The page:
The Church and the World of Genetic Research: Enemies or Partners in Conversation?
After publishing a brief response to the success of the Scottish embryologist Ian Wilmut in cloning an adult sheep (see The Washington Post, Sunday, March 2, 1997, C1), I received several letters expressing opposition to my article. Some were from biologists criticizing me for prohibiting research into human cloning and promoting the superstitions of religious belief. Others spoke on behalf of the church, upbraiding me for reckless support of research into human cloning and promoting the interest of science over revelation. Although these letters clearly reflected the bias of their authors, I assume responsibility for some of their contradictory interpretations of my article. Because the possibility of human cloning presents a true moral dilemma, my position sounded somewhat ambiguous. I found that I could neither take a stand firmly opposed to all research into human cloning nor could I support such research without serious reservations.
While I neither justify equivocation on this issue nor promote a deliberately vague or evasive stance on the part of the church, I welcome the opportunity to analyze the complex moral challenges provided by recent advances in genetic research and hope the church will as well. Before we are too quick to condemn all scientific efforts at cloning ("God above will not tolerate cloning of any kind," wrote one correspondent), we ought to take this opportunity to learn about the incredible advances in science and marvel at the makeup of human biology and human ingenuity. Far from challenging Christian faith, such an exploration can lead to a further appreciation of the mysteries and wonders of God's creation.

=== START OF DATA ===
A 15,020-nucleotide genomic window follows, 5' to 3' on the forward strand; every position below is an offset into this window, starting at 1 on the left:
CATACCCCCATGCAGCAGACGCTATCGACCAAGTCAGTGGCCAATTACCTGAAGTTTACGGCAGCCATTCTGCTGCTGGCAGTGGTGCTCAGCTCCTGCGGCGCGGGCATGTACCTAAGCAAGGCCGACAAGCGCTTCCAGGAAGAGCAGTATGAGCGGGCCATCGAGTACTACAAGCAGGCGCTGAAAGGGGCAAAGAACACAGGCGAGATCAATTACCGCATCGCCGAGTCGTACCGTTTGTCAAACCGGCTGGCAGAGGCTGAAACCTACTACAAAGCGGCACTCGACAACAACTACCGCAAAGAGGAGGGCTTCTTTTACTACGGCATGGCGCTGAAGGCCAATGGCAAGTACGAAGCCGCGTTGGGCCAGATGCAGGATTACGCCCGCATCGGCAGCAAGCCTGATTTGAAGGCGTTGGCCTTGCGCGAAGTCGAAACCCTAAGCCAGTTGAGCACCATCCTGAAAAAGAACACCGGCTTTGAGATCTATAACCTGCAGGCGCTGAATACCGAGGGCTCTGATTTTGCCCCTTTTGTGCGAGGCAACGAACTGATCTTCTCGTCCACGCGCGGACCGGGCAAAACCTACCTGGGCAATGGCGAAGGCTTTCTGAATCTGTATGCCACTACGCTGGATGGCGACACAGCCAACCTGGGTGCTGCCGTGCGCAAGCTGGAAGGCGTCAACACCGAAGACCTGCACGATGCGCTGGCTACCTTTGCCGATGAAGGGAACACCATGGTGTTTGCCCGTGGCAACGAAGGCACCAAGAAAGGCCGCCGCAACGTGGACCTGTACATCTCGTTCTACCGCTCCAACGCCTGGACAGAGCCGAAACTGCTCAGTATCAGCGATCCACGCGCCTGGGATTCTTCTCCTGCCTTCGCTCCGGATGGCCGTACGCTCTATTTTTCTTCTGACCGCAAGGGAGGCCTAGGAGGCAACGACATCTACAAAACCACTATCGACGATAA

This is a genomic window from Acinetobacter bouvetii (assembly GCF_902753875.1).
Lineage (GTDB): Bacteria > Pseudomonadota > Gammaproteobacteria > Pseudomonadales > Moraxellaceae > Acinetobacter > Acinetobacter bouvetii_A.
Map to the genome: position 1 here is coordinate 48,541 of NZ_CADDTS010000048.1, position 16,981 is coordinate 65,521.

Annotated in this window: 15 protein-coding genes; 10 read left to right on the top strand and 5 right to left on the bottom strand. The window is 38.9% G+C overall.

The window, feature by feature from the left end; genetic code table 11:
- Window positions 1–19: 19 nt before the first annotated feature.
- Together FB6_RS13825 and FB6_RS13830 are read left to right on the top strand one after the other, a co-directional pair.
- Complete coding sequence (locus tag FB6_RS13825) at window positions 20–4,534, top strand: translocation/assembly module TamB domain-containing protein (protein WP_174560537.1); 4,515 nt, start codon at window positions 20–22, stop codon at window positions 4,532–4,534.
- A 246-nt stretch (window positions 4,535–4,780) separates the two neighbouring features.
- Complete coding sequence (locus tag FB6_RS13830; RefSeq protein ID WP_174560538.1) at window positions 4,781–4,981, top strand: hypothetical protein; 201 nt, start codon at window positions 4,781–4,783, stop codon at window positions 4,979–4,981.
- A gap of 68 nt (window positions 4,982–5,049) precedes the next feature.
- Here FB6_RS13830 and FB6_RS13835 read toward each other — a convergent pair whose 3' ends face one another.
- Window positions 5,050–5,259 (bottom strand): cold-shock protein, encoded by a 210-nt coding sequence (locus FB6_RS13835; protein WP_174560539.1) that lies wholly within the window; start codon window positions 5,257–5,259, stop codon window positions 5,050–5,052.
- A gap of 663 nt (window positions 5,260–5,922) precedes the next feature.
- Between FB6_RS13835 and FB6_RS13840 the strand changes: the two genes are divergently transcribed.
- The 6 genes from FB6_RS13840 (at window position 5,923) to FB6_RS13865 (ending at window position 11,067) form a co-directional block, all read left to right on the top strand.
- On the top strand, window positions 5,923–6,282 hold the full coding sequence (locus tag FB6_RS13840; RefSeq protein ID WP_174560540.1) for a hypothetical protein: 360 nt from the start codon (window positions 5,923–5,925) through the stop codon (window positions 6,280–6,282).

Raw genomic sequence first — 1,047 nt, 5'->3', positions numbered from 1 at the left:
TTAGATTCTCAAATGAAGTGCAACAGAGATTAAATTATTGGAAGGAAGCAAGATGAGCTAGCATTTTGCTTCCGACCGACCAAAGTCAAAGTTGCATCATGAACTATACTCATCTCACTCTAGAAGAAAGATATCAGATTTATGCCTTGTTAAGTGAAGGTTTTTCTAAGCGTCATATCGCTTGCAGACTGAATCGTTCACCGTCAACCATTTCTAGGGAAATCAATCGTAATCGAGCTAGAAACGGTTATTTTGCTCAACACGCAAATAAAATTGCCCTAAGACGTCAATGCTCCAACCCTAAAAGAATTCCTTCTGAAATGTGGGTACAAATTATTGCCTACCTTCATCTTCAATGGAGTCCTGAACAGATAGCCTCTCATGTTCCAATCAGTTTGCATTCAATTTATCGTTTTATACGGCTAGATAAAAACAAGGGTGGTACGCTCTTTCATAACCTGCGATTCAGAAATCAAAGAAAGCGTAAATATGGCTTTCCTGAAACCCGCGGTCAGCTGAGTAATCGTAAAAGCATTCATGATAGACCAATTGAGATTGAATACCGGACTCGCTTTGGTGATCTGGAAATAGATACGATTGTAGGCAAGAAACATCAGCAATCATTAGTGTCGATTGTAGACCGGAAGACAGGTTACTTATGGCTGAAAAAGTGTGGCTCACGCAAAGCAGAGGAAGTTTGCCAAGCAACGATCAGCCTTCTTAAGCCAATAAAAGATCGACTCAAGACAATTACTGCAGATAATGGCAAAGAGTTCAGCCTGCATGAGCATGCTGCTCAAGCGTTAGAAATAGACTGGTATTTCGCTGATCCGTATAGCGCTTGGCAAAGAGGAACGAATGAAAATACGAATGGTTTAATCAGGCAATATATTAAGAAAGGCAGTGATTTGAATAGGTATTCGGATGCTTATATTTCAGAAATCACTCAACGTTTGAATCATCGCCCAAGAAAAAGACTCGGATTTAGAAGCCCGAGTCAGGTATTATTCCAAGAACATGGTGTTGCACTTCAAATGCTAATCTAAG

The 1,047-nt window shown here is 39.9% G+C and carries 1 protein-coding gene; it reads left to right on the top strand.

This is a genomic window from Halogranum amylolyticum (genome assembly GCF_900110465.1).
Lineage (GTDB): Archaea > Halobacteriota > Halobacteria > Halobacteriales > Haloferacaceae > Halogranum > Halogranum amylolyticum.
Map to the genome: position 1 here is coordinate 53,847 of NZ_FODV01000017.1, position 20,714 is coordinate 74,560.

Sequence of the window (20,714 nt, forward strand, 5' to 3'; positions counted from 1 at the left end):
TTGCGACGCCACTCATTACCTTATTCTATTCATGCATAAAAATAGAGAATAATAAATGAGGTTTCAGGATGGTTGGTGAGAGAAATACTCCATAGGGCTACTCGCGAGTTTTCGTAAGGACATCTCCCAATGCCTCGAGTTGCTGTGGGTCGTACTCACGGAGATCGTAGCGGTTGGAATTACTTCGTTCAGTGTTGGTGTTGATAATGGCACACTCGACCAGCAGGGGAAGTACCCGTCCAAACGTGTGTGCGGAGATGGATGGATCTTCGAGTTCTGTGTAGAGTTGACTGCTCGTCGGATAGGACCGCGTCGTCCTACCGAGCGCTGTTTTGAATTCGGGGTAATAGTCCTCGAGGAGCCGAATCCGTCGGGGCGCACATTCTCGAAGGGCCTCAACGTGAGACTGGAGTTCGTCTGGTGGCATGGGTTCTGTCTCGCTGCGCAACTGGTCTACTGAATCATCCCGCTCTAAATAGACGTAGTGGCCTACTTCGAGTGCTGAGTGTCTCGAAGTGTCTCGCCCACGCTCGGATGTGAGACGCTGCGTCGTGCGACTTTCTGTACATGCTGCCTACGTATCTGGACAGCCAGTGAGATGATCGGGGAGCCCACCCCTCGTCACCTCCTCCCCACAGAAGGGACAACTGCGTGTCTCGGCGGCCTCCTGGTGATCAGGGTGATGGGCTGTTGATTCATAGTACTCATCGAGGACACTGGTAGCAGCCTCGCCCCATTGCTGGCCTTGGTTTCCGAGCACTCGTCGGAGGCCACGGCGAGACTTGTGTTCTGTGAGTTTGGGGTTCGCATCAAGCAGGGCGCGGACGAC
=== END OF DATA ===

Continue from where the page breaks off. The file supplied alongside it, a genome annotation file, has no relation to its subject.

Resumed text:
On the other hand, before we are too quick to support the advances in science without qualification ("Science is always a positive influence in the long run," claimed another correspondent), we must demonstrate the ability to face honestly the potential for harm that inevitably accompanies the potential for good in scientific advances. Rather than becoming blindly enamored with exciting scientific discoveries, we cannot lose sight of other seemingly mundane problems that lead to human suffering (such as the lack of fundamental health care experienced by millions of children and adults in this country and abroad). The church does not have to assume the stance of enemy in relation to science (or the business industry which accompanies scientific discoveries in biotechnology) as it has so often in the past, nor does the church have to be a naive or uncritical ally of science and business.
The recent recommendations of the National Bioethics Advisory Commission (chaired by the president of Princeton University, Harold Shapiro) leave room for further reflection, study, conversation, and moral contemplation regarding the issues surrounding human cloning. In its recommendations to President Clinton, the NBAC concluded that "at this time it is morally unacceptable" for anyone "to attempt to create a child using somatic cell nuclear transfer cloning." Consequently, the commission recommended legislation that would prohibit anyone from attempting to create a child in this manner. They also recommended that a "sunset clause" be included in any such legislation to ensure a review of the issue in a few years. Furthermore, they did not recommend a ban on animal cloning or the cloning of human DNA sequencing, "since neither activity raises the scientific and ethical issues that arise from the attempt to create children through somatic cell nuclear transfer, and these fields of research have already provided important scientific and biomedical advances." (The report does acknowledge the importance of humane treatment of animals in all research that involves the use of animals.)
As the church enters and continues to participate in the conversation and debate over the moral issues involved in human genetic research (as well as in plant and animal genetic research), we cannot assume that all scientists or leaders in the biotechnology industry are devoid of moral concerns, nor can we simply let science and business regulate themselves. We have the opportunity for genuine and fruitful conversation with the scientific and business worlds involved in genetic research. We can maintain our own distinct identity as the church while avoiding moral pronouncements that are devoid of scientific knowledge. y
Nancy J. Duff is Associate Professor of Theological Ethics at Princeton Theological Seminary.